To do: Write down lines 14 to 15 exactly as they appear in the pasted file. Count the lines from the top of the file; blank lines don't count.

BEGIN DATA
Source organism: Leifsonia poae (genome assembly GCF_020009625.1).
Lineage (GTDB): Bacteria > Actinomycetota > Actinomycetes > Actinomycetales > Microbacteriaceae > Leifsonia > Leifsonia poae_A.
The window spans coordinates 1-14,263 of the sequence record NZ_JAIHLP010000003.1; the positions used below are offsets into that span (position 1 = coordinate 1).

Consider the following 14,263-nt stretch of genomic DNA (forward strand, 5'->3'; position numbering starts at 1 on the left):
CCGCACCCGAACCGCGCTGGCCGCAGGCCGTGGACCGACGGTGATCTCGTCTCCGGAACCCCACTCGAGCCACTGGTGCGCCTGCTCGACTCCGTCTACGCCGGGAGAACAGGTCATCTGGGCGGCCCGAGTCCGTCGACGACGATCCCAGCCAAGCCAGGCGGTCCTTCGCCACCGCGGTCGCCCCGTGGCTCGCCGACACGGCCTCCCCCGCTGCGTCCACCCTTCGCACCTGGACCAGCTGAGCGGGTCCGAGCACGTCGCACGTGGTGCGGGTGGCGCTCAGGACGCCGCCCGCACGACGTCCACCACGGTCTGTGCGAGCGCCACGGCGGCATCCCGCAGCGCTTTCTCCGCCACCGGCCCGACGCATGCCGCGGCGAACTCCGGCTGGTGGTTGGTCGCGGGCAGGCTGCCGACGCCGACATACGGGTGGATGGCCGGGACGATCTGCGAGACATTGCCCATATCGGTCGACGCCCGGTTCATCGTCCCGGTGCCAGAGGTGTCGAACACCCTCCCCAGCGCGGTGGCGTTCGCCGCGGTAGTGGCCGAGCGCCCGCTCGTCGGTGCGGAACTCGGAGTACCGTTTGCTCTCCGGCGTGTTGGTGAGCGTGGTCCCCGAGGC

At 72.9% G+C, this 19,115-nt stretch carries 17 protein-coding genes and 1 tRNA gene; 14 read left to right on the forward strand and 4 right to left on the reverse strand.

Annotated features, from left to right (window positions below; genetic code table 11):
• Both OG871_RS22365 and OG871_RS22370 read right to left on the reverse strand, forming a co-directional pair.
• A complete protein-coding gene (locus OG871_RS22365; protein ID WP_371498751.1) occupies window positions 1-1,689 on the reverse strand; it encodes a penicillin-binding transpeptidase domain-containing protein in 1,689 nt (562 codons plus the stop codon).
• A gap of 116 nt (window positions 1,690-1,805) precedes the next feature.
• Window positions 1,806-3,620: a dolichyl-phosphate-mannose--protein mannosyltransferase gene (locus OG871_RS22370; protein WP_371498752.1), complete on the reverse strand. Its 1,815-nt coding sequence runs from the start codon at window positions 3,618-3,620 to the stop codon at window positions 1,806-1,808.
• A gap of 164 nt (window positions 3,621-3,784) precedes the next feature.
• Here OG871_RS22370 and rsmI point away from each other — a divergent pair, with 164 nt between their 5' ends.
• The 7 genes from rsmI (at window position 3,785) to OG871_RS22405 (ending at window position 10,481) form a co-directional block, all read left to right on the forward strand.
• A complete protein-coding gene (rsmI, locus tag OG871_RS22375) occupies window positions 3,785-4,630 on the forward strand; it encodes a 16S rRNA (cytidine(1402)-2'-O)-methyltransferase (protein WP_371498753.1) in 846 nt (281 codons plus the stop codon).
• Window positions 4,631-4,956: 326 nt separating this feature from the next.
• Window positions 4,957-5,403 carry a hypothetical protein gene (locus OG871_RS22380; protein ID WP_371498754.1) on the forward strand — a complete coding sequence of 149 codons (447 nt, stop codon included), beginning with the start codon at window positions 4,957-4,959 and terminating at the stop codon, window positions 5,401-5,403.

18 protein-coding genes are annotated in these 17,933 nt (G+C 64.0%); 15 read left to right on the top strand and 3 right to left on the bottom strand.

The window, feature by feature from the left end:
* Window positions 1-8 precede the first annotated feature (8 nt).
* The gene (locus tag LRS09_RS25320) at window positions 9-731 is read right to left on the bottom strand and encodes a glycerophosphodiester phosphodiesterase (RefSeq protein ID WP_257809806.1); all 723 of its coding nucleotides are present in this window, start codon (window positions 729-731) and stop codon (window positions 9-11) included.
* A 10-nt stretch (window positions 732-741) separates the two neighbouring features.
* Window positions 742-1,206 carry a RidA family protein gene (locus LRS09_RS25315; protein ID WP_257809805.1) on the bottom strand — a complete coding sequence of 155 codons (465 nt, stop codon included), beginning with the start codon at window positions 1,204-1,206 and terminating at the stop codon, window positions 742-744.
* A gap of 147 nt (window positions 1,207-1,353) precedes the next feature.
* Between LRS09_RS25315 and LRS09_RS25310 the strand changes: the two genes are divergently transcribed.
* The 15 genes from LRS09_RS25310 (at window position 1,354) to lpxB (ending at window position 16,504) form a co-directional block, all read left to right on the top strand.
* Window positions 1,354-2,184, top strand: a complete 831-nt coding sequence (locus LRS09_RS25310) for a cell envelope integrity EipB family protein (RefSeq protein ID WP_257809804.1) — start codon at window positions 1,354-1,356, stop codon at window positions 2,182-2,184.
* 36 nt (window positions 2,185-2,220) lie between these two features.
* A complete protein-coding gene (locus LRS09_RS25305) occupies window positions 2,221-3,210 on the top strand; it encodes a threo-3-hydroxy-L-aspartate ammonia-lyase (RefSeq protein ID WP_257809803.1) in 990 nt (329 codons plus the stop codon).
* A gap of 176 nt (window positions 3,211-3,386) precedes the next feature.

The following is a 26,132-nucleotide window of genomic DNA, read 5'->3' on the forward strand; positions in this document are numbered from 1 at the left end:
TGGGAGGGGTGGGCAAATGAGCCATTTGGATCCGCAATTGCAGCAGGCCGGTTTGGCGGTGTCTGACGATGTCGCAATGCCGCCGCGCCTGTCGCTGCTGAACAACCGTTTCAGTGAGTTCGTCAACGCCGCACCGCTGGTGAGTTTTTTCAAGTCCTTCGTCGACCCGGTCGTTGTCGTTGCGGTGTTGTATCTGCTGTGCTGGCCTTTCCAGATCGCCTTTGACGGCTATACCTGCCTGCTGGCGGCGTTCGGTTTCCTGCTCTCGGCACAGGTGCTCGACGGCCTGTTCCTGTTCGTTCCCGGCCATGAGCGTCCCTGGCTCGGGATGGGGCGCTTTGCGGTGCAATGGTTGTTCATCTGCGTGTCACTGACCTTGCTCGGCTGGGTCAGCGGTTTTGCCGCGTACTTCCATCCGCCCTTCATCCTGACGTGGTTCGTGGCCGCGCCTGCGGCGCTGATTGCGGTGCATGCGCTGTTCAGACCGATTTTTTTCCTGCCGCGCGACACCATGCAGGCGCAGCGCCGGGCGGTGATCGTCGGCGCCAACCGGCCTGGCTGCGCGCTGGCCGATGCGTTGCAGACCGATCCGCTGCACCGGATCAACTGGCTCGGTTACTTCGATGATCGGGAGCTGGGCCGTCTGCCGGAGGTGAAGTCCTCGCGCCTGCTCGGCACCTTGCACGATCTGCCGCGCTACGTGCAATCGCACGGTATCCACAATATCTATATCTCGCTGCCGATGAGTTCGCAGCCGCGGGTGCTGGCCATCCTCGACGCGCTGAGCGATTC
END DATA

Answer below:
• The 7 genes from rsmI (at window position 3,785) to OG871_RS22405 (ending at window position 10,481) form a co-directional block, all read left to right on the forward strand.
• A complete protein-coding gene (rsmI, locus tag OG871_RS22375) occupies window positions 3,785-4,630 on the forward strand; it encodes a 16S rRNA (cytidine(1402)-2'-O)-methyltransferase (protein WP_371498753.1) in 846 nt (281 codons plus the stop codon).